Page 52 - Foreign Service Journal - April 2012

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A
n AFSA member recently asked me whether the U.S.
Agency for International Development might reform its performance evalua-
tion process. This person felt that an extraordinary amount of time was wast-
ed preparing employee evaluations instead of carrying out our work.
My familiarity with USAID’s evaluation system goes back to the time when it was
called theEmployeeEvaluationReport, whichultimatelybecame theAnnual Evaluation
Form we have today. Since then, I have seen evaluation forms take many different
shapes, sizes andmedia (paper vs. electronic). Some forms consistedofmainly checked
boxes, while others required a thermometer-style graph. Vast written narratives were
in vogue for a while, only to be replaced by short missives.
It didn’t stop there. The review process has also gone through its own permuta-
tions, with some systems requiring “360 degree” input fromcolleagues or substantive
involvement by theAppraisal Committee. Thiswas followedby theACbeing respon-
siblemerely for checking to see if the rules
had been followed: written recommen-
dations forpromotions, thenprohibitions
against recommending promotion; a
requirement to list areas for improvement,
then no such requirement; etc. You get
my point. Regardless of the evaluation
system in place, it has always taken time
to evaluate anemployee; for some, itmay
require the entiremonthofApril to com-
plete the process.
Personally, I have come tobelieve that
the AEF process is as developed as it can
be, although I believe therewill always be roomfor improvement. I think the real prob-
lem lies in the fact that many employees do not pay attention to instructions. Instead
of developing work objectives and performance measures early in the cycle, the rater
and ratee wait too long and fail to draft solid documents, even though instructions are
readily available.
Manyworkobjectives andperformancemeasures are deficient because they are not:
specific; easilymeasurable, significant or challenging; related tomissionor agency goals;
attributable to the employee’s work; or timely. Performance boards look for all these
elements in the AEF and, above all, concentrate on the “so what?” of the employee’s
work. Any AEF that just repeats the continuing responsibility of the employee will
not lead to that employee being ranked for promotion.
This bringsmeback to theofficerwhowrote tome about improving theAEFprocess.
My answer is that we must continue to look for better ways to streamline the evalua-
tion process. But until we come up with something new, evaluations will be easier to
draft if meaningful and measurable work objectives and performance measurements
have been established and raters meet the established benchmarks, thereby avoiding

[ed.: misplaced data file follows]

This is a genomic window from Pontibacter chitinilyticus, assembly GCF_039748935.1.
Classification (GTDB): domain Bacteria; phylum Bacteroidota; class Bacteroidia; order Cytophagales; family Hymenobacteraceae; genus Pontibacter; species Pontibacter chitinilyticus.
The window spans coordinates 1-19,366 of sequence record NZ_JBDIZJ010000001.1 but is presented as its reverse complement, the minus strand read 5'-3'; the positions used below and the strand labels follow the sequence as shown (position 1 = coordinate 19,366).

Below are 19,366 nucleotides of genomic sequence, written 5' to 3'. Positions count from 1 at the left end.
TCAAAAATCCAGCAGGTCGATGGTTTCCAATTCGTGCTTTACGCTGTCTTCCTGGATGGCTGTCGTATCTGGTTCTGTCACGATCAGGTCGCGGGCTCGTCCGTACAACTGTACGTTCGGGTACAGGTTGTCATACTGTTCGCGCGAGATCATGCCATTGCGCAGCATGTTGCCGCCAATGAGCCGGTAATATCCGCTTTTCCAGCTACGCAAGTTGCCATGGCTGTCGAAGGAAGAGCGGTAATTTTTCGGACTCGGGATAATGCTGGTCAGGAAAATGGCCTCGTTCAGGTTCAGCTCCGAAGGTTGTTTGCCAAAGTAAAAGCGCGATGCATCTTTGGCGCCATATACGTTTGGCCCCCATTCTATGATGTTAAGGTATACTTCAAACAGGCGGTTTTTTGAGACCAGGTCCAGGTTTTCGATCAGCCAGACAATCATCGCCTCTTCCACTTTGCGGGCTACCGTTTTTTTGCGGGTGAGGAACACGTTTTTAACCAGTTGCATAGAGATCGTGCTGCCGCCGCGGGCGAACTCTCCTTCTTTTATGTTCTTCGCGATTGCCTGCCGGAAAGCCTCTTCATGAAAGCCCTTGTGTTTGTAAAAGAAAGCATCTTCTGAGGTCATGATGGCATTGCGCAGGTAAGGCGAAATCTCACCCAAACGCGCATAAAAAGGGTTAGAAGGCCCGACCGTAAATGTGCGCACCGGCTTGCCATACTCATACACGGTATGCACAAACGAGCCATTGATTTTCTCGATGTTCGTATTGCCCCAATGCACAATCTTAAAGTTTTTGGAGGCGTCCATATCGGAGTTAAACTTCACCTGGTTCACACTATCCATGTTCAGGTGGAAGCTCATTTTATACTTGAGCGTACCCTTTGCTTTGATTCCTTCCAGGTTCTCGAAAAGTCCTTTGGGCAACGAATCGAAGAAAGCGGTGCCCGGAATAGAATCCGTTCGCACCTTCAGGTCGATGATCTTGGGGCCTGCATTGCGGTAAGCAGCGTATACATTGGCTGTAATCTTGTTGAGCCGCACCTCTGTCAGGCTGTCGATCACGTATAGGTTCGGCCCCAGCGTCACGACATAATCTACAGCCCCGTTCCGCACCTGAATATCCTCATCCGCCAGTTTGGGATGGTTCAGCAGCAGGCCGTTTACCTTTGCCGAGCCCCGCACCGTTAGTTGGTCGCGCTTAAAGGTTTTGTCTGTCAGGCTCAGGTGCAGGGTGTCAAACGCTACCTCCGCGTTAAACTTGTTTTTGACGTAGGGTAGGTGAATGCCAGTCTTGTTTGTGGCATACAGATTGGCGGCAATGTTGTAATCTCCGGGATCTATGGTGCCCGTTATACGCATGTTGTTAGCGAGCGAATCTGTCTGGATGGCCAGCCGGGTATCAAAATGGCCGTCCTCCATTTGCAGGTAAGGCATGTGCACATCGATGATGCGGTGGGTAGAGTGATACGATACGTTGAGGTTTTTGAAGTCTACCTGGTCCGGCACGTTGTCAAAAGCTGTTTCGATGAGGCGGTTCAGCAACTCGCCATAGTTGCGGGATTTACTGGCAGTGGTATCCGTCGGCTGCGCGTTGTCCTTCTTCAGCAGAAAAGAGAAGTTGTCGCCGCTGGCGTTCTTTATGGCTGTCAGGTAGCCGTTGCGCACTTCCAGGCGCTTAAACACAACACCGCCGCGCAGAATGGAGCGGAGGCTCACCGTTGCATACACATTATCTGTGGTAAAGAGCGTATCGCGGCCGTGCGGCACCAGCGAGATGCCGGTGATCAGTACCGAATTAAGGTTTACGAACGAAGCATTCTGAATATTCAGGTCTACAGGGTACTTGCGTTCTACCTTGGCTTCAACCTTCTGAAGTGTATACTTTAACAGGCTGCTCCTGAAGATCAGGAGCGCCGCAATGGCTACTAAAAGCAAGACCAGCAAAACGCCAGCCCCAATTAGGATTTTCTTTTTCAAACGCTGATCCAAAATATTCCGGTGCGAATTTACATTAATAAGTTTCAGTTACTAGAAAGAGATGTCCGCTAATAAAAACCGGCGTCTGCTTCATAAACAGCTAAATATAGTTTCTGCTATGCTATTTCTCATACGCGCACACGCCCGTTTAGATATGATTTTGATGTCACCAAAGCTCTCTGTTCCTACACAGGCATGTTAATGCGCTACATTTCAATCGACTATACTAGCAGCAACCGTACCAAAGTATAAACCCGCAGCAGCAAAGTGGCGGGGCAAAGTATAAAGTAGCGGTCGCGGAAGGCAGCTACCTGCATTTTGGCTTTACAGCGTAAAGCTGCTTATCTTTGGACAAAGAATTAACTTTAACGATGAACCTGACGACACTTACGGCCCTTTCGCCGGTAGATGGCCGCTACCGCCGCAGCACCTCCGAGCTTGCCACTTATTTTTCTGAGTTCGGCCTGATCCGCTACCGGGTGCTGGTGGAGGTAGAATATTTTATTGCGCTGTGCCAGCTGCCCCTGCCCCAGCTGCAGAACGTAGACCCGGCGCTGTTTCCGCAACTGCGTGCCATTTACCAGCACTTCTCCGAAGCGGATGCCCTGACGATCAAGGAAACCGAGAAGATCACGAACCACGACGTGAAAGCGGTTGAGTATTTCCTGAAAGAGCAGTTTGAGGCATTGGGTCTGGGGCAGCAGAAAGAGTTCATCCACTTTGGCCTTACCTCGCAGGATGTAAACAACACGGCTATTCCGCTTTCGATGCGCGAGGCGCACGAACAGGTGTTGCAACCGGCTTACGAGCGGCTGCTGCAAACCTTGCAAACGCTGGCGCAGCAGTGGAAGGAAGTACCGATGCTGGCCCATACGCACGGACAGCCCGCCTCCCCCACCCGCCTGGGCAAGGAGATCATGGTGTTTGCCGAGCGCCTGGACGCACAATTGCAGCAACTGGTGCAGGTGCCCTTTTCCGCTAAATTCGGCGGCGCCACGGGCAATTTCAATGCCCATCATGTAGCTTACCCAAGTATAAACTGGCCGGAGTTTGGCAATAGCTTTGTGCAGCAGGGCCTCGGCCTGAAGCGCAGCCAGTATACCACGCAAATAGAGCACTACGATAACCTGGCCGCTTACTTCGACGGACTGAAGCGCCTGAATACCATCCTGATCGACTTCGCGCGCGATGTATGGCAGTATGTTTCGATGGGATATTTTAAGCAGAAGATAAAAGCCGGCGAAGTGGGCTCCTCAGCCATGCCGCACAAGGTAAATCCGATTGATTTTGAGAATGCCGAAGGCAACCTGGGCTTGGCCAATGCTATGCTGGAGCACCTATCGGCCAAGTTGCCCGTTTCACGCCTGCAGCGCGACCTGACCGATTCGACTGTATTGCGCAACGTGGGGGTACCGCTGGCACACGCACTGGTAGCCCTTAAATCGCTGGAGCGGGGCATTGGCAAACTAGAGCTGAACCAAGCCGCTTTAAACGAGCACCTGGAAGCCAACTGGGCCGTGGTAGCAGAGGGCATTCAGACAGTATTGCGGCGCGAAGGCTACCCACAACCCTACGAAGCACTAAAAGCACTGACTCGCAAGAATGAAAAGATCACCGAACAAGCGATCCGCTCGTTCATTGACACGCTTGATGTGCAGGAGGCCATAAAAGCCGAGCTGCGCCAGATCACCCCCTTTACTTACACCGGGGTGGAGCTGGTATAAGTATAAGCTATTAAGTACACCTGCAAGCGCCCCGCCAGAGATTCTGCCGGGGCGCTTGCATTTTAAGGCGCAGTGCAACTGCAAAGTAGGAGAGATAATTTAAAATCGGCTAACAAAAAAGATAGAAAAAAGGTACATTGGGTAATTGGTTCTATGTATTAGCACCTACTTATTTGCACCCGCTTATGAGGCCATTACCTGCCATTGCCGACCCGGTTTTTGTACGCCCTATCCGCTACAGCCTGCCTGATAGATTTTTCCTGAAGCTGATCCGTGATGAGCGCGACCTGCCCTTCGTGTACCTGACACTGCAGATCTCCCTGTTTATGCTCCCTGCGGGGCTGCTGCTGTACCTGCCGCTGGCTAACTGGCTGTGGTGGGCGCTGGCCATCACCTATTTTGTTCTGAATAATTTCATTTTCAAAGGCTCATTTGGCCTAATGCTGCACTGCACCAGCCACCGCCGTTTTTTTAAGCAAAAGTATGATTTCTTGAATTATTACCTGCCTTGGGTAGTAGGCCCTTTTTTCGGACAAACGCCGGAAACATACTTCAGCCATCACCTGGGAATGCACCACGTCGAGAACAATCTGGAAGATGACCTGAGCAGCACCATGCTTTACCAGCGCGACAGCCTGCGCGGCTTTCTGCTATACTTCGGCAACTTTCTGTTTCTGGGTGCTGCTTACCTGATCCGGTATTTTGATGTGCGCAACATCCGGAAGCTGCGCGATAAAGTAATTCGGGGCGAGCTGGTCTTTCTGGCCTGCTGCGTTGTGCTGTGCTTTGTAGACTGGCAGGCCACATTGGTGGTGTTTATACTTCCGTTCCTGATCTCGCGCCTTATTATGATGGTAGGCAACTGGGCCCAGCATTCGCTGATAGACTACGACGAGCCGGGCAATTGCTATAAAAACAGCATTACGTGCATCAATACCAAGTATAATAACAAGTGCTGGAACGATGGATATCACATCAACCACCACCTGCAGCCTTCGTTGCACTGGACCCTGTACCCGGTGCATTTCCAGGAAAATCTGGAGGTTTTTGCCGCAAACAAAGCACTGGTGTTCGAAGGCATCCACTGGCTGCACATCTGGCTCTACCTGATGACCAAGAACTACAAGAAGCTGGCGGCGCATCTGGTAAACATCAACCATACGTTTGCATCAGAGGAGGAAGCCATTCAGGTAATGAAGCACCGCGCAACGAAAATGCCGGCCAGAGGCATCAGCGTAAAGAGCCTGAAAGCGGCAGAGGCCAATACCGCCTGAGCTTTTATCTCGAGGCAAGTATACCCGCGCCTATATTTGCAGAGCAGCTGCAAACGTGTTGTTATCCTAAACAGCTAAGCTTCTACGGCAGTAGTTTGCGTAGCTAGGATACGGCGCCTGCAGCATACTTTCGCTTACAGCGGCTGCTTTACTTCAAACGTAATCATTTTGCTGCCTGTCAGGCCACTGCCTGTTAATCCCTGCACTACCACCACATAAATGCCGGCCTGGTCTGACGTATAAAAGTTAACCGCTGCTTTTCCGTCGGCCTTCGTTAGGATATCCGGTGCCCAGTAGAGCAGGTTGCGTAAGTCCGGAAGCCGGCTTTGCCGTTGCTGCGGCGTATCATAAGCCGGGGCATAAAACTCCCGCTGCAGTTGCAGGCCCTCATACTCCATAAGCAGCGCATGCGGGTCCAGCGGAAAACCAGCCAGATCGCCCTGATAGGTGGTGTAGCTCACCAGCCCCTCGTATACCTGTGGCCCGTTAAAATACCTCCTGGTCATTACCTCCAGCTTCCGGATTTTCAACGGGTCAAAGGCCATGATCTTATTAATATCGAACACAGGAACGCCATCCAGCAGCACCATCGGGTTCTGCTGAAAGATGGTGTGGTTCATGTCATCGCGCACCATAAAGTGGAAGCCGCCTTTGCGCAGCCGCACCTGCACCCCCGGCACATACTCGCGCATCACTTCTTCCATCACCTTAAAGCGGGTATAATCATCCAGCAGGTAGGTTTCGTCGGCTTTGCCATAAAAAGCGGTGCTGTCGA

the rush to complete evaluations by the deadline.
AEF preparation help is available at
www.afsa.org/usaid un
der Information for
Members.
V.P. VOICE:
USAID
BY FRANCISCO ZAMORA
Reinventing the Annual
Evaluation FormWheel
aration from their family.
Therewas a consensus that the agency
candomore toensure that families arewell
cared for—financially andemotionally—
while officers are serving in CPCs. That
includes access to counseling, information
on support resources, adequate separate
maintenance allowance, keeping families
at current post and ensuring fair assign-
ment procedures. The recently established
USAID Staff Care Unit in Washington,
D.C., can play a big role inmeeting those
needs.
What FSOs Consider Important:
Sixty-three percent of USAID FSOs
value their retirement package (Question
16) abovemany other factors, and 85 per-
cent want AFSA to actively lobby Con-
gress to protect it (Question 17). Close
behind is concern about maintaining
Overseas Comparability Pay. FSOs are
keenly aware of the recent national fed-
eral budget discussions in Congress that
have put at risk federal salaries and retire-
ment benefits. We have expanded our
legislative outreach staff and increased
funding for efforts to protect FS benefits.
AFSA has redoubled its efforts to coor-
dinate with other federal unions to
counter such threats.
LaborManagement Issues:
Question
18 elicited the strongest response, with 83
percent of USAID FSOs expressing con-
cernover discrepancies inbenefits between
State and USAID, including: access to
spousal language training at the Foreign
Service Institute; lowerWashington, D.C.,
52
F OR E I GN S E R V I C E J OU R N A L / A P R I L 2 0 1 2
A
F
S
A
N
E
W
S
Views and opinions expressed in this column are solely those of the AFSA USAID VP.
Survey • Continued from page 49
Any AEF that just repeats
the continuing responsibility
of the employee will not
be ranked for promotion.
Continued on page 55
FSOs are keenly aware of the
recent national federal budget
discussions in Congress that have
put at risk federal salaries and
retirement benefits. We have
expanded our legislative outreach
staff and increased funding for
efforts to protect FS benefits.